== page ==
Oh, and complicating all this German heritage stuff is the fact that the 18th century through WW I maps of Europe were different. Germany didn't exist formally until 1870, so Germans coming before then might be from Prussia, Bavaria, etc. Germans also came to the US from Switzerland, Czechoslvakia, and Austria

    Also, around the time of WW I, because of the anti-German hysteria (akin to the anti-Japanese hysteria in WW II), many German families anglicized their names: Pfarners became Farners, Bauers became Bowers, Schmitzes became Smiths.

    No German in me, but lots of time prowling historical records, geneology sites, census records, and local histories has led to a certain amount of knowledge on the topic of immigrant roots.
    Great info! I grew up near the Pennsylvania "Deutch" of Lancaster County (I am from Delaware County) so I am familiar with that storyline and the often confused history. My possibly German or Dutch ancestors lived in SW Pa near West Virginia from the 18th century on and I have no idea of their religion, only that by the time they moved to Oklahoma in the early 20th century, they were protestants (Presbyterian). That may have been because the Murphy side was Protestant, but I visited the area last summer and I did not see any Lutheran, Catholic or Dutch Reformed churches in the area at all, though the Younkin name figures very prominently in the area's history and many around still have the surname. The mystery continues.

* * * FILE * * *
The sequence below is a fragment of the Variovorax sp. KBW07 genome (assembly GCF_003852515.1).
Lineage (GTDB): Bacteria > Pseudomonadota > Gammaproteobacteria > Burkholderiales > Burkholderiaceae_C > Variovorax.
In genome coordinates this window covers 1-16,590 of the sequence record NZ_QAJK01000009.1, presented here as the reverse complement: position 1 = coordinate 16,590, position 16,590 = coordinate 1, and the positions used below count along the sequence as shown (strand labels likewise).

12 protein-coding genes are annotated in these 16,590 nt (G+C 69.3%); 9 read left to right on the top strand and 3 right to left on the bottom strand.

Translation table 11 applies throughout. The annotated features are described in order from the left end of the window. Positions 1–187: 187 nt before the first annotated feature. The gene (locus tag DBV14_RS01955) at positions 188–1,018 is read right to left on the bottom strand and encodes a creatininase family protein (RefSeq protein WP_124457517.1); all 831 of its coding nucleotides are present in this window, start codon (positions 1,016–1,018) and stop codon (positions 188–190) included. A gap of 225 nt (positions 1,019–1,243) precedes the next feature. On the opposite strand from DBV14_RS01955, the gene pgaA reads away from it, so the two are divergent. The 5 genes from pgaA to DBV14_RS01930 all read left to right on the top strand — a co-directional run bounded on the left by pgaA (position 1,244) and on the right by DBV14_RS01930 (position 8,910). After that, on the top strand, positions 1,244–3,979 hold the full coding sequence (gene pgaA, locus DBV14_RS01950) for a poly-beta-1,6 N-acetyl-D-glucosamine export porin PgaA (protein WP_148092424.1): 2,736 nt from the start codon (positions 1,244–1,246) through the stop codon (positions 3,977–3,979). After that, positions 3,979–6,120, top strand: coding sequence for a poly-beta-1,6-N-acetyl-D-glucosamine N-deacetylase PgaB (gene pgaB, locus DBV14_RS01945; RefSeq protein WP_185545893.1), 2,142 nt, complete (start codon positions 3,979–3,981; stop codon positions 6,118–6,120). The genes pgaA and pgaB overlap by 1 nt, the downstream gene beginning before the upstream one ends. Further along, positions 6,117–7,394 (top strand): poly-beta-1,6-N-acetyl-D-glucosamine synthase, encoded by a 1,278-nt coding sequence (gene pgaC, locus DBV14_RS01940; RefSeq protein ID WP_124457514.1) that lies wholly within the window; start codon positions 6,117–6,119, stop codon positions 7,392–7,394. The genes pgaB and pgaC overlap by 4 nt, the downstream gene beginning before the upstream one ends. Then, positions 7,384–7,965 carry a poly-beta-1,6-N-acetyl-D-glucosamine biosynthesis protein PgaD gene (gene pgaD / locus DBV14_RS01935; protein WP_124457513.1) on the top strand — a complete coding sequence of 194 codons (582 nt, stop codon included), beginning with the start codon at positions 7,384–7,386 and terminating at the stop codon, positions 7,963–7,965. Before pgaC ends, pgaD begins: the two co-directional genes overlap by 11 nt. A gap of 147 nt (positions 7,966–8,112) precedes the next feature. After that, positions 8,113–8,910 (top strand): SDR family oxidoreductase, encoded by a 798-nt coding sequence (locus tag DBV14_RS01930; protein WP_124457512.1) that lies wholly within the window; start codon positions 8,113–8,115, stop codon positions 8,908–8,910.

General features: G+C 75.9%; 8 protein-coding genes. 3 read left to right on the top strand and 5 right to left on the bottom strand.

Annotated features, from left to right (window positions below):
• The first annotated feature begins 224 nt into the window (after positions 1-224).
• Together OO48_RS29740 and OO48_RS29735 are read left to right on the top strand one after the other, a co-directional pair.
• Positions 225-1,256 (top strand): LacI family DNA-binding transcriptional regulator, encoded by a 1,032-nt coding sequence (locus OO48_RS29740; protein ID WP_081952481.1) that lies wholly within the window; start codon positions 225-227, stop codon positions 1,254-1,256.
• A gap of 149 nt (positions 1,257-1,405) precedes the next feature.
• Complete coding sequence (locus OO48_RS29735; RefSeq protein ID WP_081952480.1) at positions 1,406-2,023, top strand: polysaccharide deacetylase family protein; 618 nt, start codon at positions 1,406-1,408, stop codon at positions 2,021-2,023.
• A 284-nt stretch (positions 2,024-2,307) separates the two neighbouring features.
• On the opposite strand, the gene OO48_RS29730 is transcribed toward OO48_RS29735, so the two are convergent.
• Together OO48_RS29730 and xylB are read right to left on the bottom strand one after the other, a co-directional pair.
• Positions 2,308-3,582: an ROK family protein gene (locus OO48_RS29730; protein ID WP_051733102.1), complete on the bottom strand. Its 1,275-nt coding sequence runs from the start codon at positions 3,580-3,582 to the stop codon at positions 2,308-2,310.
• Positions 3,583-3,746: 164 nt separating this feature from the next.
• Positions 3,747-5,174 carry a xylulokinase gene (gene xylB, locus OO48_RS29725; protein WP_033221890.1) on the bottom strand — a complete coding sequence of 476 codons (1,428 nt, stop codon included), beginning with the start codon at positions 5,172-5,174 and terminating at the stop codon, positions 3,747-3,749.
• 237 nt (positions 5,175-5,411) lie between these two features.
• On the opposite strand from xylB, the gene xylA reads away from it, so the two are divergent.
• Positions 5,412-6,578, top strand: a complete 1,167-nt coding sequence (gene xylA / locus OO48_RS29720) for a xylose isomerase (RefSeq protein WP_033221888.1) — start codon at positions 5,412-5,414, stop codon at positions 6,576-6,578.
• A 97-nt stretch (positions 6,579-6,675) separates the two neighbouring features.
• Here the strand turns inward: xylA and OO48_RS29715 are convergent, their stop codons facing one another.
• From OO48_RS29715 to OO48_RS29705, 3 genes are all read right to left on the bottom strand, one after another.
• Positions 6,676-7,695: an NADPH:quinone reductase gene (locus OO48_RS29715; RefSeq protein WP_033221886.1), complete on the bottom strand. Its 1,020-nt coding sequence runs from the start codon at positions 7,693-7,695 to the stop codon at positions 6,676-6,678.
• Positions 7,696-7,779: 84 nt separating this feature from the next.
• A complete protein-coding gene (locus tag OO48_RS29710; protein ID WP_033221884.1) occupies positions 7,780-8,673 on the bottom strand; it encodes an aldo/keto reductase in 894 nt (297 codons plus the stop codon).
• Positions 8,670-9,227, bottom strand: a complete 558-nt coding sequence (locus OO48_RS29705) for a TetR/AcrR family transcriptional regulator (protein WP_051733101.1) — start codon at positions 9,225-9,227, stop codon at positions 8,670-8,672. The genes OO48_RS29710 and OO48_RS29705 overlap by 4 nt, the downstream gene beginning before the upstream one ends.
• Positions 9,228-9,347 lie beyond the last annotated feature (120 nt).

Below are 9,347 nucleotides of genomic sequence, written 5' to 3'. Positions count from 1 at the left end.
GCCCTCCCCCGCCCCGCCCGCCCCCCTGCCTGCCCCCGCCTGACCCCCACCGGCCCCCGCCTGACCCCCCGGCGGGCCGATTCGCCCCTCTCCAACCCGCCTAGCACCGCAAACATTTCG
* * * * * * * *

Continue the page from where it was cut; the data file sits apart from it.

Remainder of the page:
The Dutch were also all over parts of Pennsylvania before the Land Grant to William Penn. The town I grew up in, outside of Philly, had two old Dutch homes still around at a place called "Hinkson's Corner." They were the original Europeans along with some Swedes to displace the Lenape that previously occupied the area and then they left in advance of the English settlers who were given 100 acre farms. Their presence is still felt with some place names. I grew up near Crum Creek and not far from Crum Lynne. Crum is evidently Dutch for crooked.